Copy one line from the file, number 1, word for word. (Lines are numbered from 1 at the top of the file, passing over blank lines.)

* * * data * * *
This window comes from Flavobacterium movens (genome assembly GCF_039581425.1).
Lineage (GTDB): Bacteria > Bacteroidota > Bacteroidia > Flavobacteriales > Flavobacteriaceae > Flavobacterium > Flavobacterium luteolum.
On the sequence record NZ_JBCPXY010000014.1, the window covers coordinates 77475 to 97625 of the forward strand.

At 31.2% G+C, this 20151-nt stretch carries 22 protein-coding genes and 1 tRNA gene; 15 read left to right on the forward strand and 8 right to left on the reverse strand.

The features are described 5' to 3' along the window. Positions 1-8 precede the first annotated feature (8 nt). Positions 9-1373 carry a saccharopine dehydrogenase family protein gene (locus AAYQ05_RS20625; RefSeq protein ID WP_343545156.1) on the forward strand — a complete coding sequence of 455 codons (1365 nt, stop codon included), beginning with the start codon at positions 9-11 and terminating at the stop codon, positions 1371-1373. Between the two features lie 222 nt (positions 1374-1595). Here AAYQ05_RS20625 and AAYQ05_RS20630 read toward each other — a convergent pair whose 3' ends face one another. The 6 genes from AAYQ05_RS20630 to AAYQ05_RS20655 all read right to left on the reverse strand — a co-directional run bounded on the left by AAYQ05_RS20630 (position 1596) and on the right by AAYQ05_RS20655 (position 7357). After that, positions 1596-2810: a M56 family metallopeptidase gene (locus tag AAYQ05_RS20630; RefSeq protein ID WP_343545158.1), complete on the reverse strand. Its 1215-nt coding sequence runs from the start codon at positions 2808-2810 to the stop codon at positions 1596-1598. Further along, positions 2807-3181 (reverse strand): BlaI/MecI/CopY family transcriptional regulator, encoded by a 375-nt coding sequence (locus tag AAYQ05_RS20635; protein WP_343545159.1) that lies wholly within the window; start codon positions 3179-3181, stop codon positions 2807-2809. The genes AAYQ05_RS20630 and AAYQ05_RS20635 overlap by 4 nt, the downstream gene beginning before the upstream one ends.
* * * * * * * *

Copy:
This window comes from Flavobacterium movens (genome assembly GCF_039581425.1).